I have had always had rather mixed feelings about Michael Martin, both as a man and as Speaker of the House of Commons. On the one hand, I have an instinctive sympathy towards him as a victim of the media snobocracy that invariably sets out to destroy anyone from a working-class background who has the temerity to achieve high office.
One particular public school educated parliamentary sketchwriter, for instance, has been running a vendetta against Martin for years that is based on pure class warfare.
I also have to say that my wife and I were very struck by his hospitality in inviting not only all the Lobby journalists but also their partners to a reception at Speaker's House shortly after his election, and for his courteousness and friendliness to all on that and subsequent similar occasions.
But against that, it has to be said that behind the smiling face and hearty handshakes lies a man whose pettiness apparently knows no bounds.
It was Martin who, as chairman of the House of Commons Administration Committee during the mid-90s, was behind the infamous ban on journalists using the Terrace. On another occasion, when chairing a Commons Committee, he insisted on a public apology from a journalist who had inadvertently strayed the wrong side of the line separating MPs from the press bench.
More importantly, in his conduct of the office of Speaker itself, there have simply been too many questions about his partiality towards the Labour Party for comfort.
Then again, such partality is scarcely surprising given the original circumstances of his election courtesy of a "Peasants Revolt" by backbench Labour MPs hacked off by Mr Tony's attempts to tee-up the Speakership for Sir Menzies Campbell as part of his ongoing flirtation with the Liberal Democrats.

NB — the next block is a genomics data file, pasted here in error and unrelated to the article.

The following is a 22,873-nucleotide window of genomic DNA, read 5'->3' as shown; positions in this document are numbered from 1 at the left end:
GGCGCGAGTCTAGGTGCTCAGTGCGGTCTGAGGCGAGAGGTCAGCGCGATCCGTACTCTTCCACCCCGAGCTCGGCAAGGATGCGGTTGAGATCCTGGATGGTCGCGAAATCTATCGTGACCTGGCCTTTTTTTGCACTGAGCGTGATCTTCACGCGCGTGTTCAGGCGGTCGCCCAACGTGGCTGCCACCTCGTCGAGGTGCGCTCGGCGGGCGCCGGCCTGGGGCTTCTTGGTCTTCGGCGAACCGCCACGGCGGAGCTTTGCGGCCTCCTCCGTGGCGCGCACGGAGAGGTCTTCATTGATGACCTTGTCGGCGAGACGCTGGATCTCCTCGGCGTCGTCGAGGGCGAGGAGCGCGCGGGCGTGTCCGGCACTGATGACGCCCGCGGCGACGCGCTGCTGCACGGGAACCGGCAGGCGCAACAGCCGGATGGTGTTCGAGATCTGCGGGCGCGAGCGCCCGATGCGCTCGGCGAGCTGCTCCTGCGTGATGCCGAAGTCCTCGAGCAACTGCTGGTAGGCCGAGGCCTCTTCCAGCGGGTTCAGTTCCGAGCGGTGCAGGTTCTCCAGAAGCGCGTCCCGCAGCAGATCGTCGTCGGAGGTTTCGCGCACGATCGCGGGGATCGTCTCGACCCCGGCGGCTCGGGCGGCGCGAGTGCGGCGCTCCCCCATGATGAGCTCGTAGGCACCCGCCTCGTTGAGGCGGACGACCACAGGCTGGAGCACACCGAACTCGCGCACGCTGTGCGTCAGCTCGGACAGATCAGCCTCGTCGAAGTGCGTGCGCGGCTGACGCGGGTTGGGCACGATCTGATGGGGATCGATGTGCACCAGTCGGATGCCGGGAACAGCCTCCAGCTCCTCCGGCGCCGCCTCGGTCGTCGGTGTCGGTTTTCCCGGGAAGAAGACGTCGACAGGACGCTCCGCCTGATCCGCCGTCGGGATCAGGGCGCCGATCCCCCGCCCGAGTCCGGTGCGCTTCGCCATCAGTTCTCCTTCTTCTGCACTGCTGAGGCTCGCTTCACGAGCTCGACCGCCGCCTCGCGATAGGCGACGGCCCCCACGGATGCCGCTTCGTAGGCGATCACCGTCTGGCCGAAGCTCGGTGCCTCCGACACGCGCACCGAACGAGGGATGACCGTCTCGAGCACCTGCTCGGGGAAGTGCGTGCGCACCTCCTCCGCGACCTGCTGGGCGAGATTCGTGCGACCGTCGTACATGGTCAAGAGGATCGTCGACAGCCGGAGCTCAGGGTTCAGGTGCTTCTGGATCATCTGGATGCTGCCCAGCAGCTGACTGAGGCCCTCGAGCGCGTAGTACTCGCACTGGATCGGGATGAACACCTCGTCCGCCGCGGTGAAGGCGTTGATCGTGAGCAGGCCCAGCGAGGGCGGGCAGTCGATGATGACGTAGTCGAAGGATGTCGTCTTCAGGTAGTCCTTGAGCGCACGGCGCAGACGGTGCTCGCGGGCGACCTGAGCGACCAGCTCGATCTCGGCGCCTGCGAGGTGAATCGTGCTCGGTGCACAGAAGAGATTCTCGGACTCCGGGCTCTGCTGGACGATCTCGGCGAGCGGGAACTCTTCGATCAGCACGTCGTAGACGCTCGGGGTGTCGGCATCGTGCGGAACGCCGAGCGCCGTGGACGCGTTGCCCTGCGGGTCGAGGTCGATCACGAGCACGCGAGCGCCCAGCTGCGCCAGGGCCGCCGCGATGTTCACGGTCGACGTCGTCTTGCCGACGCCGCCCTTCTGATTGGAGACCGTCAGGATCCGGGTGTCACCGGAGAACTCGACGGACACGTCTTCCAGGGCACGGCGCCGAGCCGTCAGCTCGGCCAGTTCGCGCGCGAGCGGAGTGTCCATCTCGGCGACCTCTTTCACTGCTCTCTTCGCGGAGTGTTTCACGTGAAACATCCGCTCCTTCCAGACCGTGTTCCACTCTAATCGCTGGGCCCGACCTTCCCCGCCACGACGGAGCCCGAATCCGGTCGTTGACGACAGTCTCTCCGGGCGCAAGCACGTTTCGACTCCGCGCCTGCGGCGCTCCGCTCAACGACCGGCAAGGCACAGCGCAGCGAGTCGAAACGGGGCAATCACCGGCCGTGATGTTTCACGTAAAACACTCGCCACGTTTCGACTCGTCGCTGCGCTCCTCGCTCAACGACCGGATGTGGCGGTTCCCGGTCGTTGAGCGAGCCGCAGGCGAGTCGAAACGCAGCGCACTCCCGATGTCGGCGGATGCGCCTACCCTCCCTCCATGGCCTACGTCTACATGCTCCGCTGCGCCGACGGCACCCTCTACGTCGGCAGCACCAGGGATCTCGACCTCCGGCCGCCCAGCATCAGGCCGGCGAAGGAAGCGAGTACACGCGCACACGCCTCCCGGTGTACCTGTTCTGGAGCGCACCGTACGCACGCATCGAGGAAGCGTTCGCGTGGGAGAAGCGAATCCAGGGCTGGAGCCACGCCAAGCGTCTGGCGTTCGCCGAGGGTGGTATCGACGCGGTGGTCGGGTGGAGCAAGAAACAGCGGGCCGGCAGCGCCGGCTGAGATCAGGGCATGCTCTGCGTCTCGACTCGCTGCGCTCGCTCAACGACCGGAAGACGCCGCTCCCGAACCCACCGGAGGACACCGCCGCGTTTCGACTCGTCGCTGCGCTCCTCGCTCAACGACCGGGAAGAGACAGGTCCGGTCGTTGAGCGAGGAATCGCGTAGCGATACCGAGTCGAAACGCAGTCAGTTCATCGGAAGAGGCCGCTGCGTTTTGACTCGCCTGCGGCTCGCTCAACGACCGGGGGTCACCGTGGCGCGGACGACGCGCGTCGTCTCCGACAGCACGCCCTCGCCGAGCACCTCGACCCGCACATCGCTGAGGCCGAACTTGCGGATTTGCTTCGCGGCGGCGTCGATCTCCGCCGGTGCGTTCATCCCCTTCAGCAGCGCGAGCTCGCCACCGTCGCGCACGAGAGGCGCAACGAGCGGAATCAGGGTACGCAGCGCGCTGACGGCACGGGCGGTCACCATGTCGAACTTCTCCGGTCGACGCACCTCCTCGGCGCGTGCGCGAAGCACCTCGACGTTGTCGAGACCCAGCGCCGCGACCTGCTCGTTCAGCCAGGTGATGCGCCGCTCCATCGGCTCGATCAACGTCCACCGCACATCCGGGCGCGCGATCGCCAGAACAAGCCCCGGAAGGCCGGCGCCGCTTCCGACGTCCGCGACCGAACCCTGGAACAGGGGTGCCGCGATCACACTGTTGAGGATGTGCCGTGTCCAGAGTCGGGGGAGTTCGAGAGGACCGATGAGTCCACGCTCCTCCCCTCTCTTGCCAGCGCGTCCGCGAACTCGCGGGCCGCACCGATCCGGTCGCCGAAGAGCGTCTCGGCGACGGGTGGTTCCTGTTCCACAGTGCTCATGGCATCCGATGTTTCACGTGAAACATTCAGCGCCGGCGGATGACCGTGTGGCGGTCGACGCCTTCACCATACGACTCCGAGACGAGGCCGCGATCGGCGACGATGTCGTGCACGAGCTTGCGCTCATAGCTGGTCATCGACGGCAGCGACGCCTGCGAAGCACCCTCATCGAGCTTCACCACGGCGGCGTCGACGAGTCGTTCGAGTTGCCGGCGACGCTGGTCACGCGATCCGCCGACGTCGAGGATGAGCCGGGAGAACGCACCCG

I have been accused on Guido's blog of making this up - by an anonymong, natch - but analysis of the voting figures in the Speakership Election show that, by and large, Martin's support came from Labour backbenchers and assorted ministerial Brownites who jumped on the bandwagon in a bid to give Blair a bloody nose.
What is certainly the case is that Martin has never managed to become a non-partisan figure in the way Betty Boothroyd and George Thomas did. Today's blogospheric postings on the subject divide on broadly party lines, with Labour bloggers Mike Ion and Paul Burgin backing his handling of yesterday's PMQs row, and the Tories' Iain Dale arguing it's time for him to go.
As left-of-centre blogger, I am not about to buck that trend. Contrary to what Nick Robinson says, I think Martin was right to stop David Cameron asking questions about the Labour succession, not necessarily because it doesn't relate to the conduct of Government business, but because it's simply a waste of his time and ours.
If and when Blair is ready to give that crucial endorsement - and I suspect that won't be until the contest is actually up and running - he'll announce it in his own time and in his own way, and he won't be giving Mr Cameron the exclusive.
Until then , the best thing the Tory leader can do is accept the Speaker's ruling, stop banging on about it, and go and find himself some policies instead.